The Hubert Lenoir tsunami leaves no stone unturned; the latest finds him winning the 2018 Prix Félix-Leclerc. Hubert Lenoir has become the latest in a long line of young singer-songwriters that benefitted from the prize, awarded simultaneously to a Québécois and a French-from-France artist – this year, Foué is Lenoir’s the trans-Atlantic counterpart.

Once again, SOCAN has contributed a $2,500 cash prize to the winner, which Lenoir received this year from SOCAN Montréal A&R Representative Widney Bonfils. The singer-songwriter also received a $2,500 cash prize from Groupe Editorial Musinfo, a practicum at the Chantier des Francos before his performance at La Rochelle, and a further $5,000 cash and $5,000 in tour support from Rythme FM.

Lenoir was chosen by a jury, assembled by the FrancoFolies de Montréal, of journalists and industry representatives – that included Eric Parazelli, SOCAN Paroles & Musique Editor and Francophone Communications Specialist.

Lenoir has made countless heads turn since launching his album Darlène in early 2018. He was nominated alongside SOCAN members AMÉ, Andréanne A. Malette, Claude Bégin, Corridor, FouKi, Pierre-Hervé Goulet, Roxane Bruneau and Sara Dufour.

Geneviève Côté, AMÉ, Étienne Chagnon, David Murphy

Left to right: Geneviève Côté, Chief of Québec Affairs at SOCAN, AMÉ, Étienne Chagnon, and David Murphy of David Murphy et Cie.

As a proud partner of the Rendez-vous Pros des Francos for a seventh consecutive year, SOCAN renewed its commitment to foster the export of homegrown talent – by once again presenting a showcase, this time featuring SOCAN members AMÉ and MB, who captivated the international representatives and general public who flocked to see them.

The free, public performances highlighted the Francos, an event organized by Francofolies de Montréal, that welcomes more than 150 professionals of the music and stage industries, promoting exchanges throughout La Francophonie.

Amélie Larocque performs at the heart of a type of pop music that entices people to dance. Sa couleur is her sophomore album, but as a songwriter, AMÉ has sprinkled her many musical hues on the work of many artists over the past few years. Now she’s ready to spread her mature talent all over La Francophonie.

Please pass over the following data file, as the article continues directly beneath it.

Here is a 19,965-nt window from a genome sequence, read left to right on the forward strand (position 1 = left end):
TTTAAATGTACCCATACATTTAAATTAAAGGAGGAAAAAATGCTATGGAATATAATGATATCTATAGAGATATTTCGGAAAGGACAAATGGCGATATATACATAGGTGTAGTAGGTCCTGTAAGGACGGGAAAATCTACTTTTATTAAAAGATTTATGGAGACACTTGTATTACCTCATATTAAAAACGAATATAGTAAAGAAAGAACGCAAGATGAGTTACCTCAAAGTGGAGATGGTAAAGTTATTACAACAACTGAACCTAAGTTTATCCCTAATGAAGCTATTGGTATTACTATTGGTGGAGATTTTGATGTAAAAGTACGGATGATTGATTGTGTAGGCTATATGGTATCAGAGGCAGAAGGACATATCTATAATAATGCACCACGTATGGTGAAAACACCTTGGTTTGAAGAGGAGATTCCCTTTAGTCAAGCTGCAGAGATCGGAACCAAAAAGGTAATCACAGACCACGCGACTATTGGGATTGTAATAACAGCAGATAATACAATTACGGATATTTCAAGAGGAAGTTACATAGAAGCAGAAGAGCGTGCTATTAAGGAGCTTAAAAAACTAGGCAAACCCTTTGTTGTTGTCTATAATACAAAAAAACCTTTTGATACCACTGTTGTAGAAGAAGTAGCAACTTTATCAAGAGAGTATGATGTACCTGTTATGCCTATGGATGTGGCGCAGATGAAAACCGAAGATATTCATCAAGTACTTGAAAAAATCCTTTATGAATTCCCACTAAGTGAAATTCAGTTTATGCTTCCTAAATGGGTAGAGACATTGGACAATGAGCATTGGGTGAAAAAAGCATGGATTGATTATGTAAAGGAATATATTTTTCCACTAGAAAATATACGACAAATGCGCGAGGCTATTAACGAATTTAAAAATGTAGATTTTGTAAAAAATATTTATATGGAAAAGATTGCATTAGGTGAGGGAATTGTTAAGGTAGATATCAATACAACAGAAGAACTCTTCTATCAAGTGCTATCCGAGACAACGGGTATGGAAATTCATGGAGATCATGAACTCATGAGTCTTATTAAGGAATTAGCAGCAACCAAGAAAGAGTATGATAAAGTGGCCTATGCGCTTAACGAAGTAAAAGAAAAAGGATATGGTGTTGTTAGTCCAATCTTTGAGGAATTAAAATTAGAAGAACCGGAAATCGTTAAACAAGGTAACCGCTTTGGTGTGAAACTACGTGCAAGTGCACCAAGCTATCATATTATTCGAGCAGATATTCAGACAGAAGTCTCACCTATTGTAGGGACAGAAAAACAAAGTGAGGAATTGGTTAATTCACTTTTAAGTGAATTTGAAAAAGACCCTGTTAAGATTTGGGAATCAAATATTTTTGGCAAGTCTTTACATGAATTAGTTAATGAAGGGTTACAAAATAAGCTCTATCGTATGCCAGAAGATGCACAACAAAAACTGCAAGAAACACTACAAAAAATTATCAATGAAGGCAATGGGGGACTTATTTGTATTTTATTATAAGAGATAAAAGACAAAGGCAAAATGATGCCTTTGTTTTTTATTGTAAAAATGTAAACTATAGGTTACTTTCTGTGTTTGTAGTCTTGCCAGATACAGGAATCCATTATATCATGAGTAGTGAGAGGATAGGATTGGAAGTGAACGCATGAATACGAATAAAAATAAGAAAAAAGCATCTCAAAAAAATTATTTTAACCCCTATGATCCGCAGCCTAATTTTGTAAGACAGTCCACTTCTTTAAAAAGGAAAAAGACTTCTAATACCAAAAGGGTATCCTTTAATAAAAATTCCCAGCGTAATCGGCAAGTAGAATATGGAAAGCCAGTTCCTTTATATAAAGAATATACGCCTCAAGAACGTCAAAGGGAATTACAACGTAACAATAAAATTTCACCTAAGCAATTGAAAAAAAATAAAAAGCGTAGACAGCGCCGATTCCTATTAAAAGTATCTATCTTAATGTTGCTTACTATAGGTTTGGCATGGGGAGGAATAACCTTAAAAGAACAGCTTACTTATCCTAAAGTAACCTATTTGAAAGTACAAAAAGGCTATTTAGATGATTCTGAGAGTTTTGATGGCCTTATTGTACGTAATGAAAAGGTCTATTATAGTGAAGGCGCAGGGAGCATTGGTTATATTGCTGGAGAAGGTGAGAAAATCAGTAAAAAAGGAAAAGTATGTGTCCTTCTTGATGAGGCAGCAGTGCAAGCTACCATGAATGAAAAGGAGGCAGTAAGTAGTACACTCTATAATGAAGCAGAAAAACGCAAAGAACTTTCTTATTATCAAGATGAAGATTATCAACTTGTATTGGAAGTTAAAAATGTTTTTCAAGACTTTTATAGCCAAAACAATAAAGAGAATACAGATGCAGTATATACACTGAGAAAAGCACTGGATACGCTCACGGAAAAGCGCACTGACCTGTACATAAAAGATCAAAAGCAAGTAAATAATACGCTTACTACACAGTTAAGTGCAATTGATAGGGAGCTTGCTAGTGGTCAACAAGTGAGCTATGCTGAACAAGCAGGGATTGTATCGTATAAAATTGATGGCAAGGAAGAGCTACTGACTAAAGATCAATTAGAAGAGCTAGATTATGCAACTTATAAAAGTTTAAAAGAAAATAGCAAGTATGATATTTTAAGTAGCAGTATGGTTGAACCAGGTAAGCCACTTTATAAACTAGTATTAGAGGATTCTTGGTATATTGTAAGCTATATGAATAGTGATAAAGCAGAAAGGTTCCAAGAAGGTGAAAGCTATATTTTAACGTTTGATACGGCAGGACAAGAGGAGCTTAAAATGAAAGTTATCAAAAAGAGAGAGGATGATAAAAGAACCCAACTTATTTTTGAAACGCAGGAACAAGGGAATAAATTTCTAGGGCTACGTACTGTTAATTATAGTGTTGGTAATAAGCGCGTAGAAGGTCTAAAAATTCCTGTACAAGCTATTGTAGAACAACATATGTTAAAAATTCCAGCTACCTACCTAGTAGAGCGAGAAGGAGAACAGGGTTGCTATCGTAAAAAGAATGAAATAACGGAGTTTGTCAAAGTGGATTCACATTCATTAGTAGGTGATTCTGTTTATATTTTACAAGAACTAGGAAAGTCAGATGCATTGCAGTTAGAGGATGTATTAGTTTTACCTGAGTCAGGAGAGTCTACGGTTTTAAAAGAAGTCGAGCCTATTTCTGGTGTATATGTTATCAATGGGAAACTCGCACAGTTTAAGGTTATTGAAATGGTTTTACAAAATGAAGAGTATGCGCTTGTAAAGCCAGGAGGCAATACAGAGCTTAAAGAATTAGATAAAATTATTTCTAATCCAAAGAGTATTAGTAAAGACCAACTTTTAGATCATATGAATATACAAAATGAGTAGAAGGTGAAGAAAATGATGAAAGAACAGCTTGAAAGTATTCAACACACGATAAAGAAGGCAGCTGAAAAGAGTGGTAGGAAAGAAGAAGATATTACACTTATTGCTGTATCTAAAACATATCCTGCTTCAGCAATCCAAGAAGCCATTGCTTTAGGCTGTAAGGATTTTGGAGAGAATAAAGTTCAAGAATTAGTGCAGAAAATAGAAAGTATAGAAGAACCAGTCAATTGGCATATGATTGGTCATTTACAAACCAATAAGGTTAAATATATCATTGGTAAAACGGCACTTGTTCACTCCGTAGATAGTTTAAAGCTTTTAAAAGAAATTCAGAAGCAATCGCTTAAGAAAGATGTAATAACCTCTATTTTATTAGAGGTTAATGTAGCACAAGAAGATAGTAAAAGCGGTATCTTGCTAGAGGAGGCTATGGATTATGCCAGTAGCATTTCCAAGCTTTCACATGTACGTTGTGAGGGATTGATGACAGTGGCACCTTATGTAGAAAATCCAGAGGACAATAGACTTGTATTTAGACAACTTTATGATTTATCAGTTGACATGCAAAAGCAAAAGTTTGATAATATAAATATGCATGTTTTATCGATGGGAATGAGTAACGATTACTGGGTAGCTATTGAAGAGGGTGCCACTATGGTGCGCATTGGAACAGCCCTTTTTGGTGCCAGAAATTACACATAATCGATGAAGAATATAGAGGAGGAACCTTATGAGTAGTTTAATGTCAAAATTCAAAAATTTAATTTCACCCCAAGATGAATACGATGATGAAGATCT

Success is already knocking at her door, as evidenced by a SOCAN No. 1 Song Award, which SOCAN Chief of Québec Affairs, Geneviève Côté presented to her by surprise, onstage. The honour  recognizes her song “Déjà-Vu,” which reached the top of the ADISQ Correspondants chart on May 1, 2018. The irresistible ditty was co-written by Amélie Larocque and Étienne Chagnon, and is co-published by David Murphy et Cie and Éditions Arielle.

As for MB, a year after the release of “Couvre-feu,” his first mixtape, full of simmering violence, he’s now turned toward a more accessible brand of rap, aimed at a wider audience. This change in direction is as surprising to us, as it was carefully considered by the artist, who’s garnered millions of views on YouTube. MB and his 5sang14 collective provoked a frenzy onstage, offered testimony thatr he;s ready to conquer new territories.

Their performances were followed by a SOCAN’ meet-and-greet cocktail for the accredited professionals attending the confernece. During the event, the winners of the SOCAN Songwriting Prize – Loud, RealMind and Ruffsound, for their song “56k” – received their $10,000 cash prize, a PSR-S970 keyboard from Yamaha Canada, and a $500 gift certificate from Long & McQuade.